“Chester, stop driving.”
“What?” Chester said. He was having so much fun with Jamaica, why should he stop?
“Stop, now!”
Chester’s respect for Michael made him listen and he and Jamaica pulled up. Only then did he realize that Valere was starting to get an idea of the horse’s potential as well. If Chester didn’t stop now, the price would go way up, or perhaps Jamaica wouldn’t be for sale at all!
Chester asked for a brief trial period, which Valere agreed to. Chester looks for bravery, character, movement, and a ground-covering stride in his competitive partners. Jamaica filled the bill. In fact, Chester says, “His bravery is probably his best quality.”
Jamaica was purchased and shipped to New York. From there he continued on to Toronto, where Chester was competing in the Royal Winter Fair.
In Toronto, Chester wanted to have some time to get to know his new horse, whom he planned to use as a spare, but the crowded venue offered little opportunity for schooling. He improvised, taking Jamaica out for a spin in the parking lot. Jamaica went so well Chester used him that evening. Jamaica has barely missed a show since.
The horse once thought to be nothing more than an item on the dinner menu has now racked up just about every four-in-hand award there is. He and Chester, along with the other members of Chester’s team, have won the Four-in-Hand National Championship six years in a row. One of Chester’s goals is to win it again in 2009, which would make him the first person in history to win the award seven times.
In 2008 Chester and his team won every selection trial in the United States, the German International Driving Derby at Riesenbeck, took third at Aachen, Germany (winning the dressage phase), and took a silver medal (the first individual medal for an American) at the World Championships in Beesd, The Netherlands. At Riesenbeck, their dressage score broke the world record. At Beesd, Chester and Jamaica then proceeded to break their own record!
Chester says he asks a hard question of his horses: “Are you good enough to win a medal?” The horses have to share that goal. Jamaica, without a doubt, does. He has competed in two World Equestrian Games and four World Championships, winning the dressage in two World Championships and placing second and third in the two others. Although Chester has a terrific team of horses, it is Jamaica who is his Most Valuable Player.
In one YouTube video, Jamaica seems to be directing his equine team member, pushing the other horse to turn here, NOW, go FASTER, Come ON! His drive and desire to win are unmistakable.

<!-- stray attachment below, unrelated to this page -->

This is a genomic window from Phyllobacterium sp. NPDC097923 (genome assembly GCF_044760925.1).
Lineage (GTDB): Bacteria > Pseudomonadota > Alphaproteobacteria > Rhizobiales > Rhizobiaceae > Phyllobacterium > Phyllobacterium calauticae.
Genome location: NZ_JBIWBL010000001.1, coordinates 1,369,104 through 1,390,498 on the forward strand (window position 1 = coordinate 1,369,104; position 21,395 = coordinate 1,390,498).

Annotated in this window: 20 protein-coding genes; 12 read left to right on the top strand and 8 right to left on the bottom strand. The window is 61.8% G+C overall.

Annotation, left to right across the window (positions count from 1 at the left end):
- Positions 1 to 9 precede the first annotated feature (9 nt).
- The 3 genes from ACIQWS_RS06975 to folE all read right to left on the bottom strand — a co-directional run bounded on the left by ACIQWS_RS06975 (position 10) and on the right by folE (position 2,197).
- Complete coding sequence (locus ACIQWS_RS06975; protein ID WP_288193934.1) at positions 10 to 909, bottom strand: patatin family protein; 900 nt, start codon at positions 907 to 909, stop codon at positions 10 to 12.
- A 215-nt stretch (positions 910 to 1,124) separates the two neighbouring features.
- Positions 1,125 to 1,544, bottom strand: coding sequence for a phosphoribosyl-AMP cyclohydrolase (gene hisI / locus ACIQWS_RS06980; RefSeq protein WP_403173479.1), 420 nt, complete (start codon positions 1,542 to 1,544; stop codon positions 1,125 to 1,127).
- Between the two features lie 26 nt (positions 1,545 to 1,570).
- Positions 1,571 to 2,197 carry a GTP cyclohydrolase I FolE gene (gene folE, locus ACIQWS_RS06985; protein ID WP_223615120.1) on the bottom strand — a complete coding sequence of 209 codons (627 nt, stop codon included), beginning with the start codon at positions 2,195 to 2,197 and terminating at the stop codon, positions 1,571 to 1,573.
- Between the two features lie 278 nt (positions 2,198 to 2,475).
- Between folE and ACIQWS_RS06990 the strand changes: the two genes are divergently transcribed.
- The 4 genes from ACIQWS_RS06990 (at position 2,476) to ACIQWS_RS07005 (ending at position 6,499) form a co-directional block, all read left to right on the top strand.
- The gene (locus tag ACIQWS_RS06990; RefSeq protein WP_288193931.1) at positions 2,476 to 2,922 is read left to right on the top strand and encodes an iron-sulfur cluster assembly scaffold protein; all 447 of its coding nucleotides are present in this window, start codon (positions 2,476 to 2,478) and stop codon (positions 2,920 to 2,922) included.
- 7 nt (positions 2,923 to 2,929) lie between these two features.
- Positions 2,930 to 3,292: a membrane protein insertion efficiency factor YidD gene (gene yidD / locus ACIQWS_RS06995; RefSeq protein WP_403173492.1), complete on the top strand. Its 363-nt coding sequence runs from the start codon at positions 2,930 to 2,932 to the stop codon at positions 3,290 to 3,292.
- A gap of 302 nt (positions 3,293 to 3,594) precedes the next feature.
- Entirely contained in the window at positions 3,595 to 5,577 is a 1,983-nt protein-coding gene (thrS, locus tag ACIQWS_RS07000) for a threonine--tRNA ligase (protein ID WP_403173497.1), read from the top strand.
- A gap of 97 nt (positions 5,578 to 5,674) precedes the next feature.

Jamaica plays two roles on the team. In the dressage phase, Jamaica serves in the wheel position, which requires a willing worker. In the marathon phase, Jamaica takes the left lead position: lead horses must be brave and forward. “Only the great ones,” says Chester, “can fulfill dual roles like that.”
Jamaica in no way takes after the laid back, no worries guy his name conjures up. Instead, Chester “has never had a horse with more spirit.” In his stall Jamaica can resemble a Rottweiler defending its turf. He gets charged up at the beginning of a marathon. At the World Championships in Beesd, Jamaica, 17 at the time, had just completed the rigorous event and was brought out for the awards ceremony. He came out fresh and bucking.
At times, Chester’s grooms tease him. “We have to give Jamaica more food; he’s too quiet.” Chester retorts, “Let him be too quiet!”

Jamaica has never fit into Chester’s program. Instead, Chester and he had to figure out a way for Chester to fit into Jamaica’s program. Chester likes to “think that working with Jamaica is like doing business with organized crime—you need patience and understanding with this horse because if you aren’t flexible it won’t go your way.”
Although Jamaica works willingly with certain people, there are others that he “doesn’t see any reason to be nice to.” Despite all the attitude he may show in his stall, or with particular people, when his harness is on, Jamaica’s ears are forward and he is always on his job.
Chester says that “a big part of me hopes he’ll still be with me at the World Equestrian Games in 2010 in Kentucky.” Chester’s goals for that event are two gold medals. Jamaica, he says, is tough enough and strong enough to do it at 19; in fact, he has the character to be successful in his twenties.
Chester adds, “Maybe he’ll be quiet by then. But I won’t hold my breath.”
There is one thing Jamaica has “no worries” about. His future. He has a forever home at the Weber family’s Live Oak Stud in Ocala, Florida. “He has to be with me,” Chester jokes. “Who else would put up with him?”